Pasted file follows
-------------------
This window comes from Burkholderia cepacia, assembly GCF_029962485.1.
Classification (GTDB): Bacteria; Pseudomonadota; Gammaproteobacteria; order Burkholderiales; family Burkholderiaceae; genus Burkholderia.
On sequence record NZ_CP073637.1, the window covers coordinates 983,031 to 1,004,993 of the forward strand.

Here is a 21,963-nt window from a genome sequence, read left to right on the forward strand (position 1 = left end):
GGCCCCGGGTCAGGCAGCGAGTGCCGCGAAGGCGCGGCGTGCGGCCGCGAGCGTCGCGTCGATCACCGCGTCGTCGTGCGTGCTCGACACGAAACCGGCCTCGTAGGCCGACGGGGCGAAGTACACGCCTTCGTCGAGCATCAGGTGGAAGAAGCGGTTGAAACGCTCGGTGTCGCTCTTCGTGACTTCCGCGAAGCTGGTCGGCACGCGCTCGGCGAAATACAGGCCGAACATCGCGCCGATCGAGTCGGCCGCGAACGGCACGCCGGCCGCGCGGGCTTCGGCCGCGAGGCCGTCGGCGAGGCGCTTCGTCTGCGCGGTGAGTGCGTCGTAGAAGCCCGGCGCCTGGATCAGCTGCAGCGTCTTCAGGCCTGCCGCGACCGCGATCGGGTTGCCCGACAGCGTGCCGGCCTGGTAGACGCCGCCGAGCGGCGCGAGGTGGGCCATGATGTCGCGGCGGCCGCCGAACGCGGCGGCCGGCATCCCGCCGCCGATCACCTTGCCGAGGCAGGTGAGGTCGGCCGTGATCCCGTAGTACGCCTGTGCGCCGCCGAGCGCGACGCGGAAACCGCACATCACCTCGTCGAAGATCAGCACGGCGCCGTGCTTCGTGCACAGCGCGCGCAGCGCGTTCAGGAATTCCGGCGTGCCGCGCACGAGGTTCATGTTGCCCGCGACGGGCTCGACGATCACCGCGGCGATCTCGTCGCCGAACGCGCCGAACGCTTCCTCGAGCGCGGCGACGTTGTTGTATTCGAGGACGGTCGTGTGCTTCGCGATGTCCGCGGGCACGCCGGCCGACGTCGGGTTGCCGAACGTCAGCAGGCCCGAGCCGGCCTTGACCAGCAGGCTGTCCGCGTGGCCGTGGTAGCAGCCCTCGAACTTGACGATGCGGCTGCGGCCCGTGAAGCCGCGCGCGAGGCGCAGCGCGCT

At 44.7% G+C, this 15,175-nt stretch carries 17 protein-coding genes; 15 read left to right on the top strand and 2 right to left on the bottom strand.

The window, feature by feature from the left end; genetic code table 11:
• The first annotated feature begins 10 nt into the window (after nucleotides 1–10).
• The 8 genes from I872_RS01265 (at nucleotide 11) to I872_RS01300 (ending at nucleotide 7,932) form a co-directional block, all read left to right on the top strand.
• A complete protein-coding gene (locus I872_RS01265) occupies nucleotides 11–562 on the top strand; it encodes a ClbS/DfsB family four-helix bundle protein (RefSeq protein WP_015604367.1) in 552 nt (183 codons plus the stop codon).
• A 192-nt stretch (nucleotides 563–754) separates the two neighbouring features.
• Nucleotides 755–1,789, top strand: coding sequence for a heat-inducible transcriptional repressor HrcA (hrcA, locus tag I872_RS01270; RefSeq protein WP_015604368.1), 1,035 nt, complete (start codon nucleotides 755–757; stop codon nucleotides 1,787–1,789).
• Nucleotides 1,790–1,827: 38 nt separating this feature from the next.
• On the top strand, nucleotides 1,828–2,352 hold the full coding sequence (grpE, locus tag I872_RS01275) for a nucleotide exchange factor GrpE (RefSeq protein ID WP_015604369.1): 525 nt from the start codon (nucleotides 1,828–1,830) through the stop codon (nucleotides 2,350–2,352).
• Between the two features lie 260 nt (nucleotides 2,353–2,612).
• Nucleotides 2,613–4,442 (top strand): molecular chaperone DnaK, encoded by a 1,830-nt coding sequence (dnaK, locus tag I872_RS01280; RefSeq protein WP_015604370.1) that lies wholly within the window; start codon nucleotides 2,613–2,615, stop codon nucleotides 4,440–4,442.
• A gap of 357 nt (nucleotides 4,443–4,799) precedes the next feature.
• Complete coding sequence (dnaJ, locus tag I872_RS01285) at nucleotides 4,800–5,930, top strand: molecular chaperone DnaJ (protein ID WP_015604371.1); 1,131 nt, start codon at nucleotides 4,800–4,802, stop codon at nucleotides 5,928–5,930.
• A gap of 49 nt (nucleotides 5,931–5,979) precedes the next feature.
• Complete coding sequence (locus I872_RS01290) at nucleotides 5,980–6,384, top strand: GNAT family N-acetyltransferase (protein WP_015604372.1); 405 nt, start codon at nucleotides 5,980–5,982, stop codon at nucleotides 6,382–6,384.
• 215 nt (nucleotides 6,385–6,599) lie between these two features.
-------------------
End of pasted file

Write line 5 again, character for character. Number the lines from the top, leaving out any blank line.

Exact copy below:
GGCCCCGGGTCAGGCAGCGAGTGCCGCGAAGGCGCGGCGTGCGGCCGCGAGCGTCGCGTCGATCACCGCGTCGTCGTGCGTGCTCGACACGAAACCGGCCTCGTAGGCCGACGGGGCGAAGTACACGCCTTCGTCGAGCATCAGGTGGAAGAAGCGGTTGAAACGCTCGGTGTCGCTCTTCGTGACTTCCGCGAAGCTGGTCGGCACGCGCTCGGCGAAATACAGGCCGAACATCGCGCCGATCGAGTCGGCCGCGAACGGCACGCCGGCCGCGCGGGCTTCGGCCGCGAGGCCGTCGGCGAGGCGCTTCGTCTGCGCGGTGAGTGCGTCGTAGAAGCCCGGCGCCTGGATCAGCTGCAGCGTCTTCAGGCCTGCCGCGACCGCGATCGGGTTGCCCGACAGCGTGCCGGCCTGGTAGACGCCGCCGAGCGGCGCGAGGTGGGCCATGATGTCGCGGCGGCCGCCGAACGCGGCGGCCGGCATCCCGCCGCCGATCACCTTGCCGAGGCAGGTGAGGTCGGCCGTGATCCCGTAGTACGCCTGTGCGCCGCCGAGCGCGACGCGGAAACCGCACATCACCTCGTCGAAGATCAGCACGGCGCCGTGCTTCGTGCACAGCGCGCGCAGCGCGTTCAGGAATTCCGGCGTGCCGCGCACGAGGTTCATGTTGCCCGCGACGGGCTCGACGATCACCGCGGCGATCTCGTCGCCGAACGCGCCGAACGCTTCCTCGAGCGCGGCGACGTTGTTGTATTCGAGGACGGTCGTGTGCTTCGCGATGTCCGCGGGCACGCCGGCCGACGTCGGGTTGCCGAACGTCAGCAGGCCCGAGCCGGCCTTGACCAGCAGGCTGTCCGCGTGGCCGTGGTAGCAGCCCTCGAACTTGACGATGCGGCTGCGGCCCGTGAAGCCGCGCGCGAGGCGCAGCGCGCT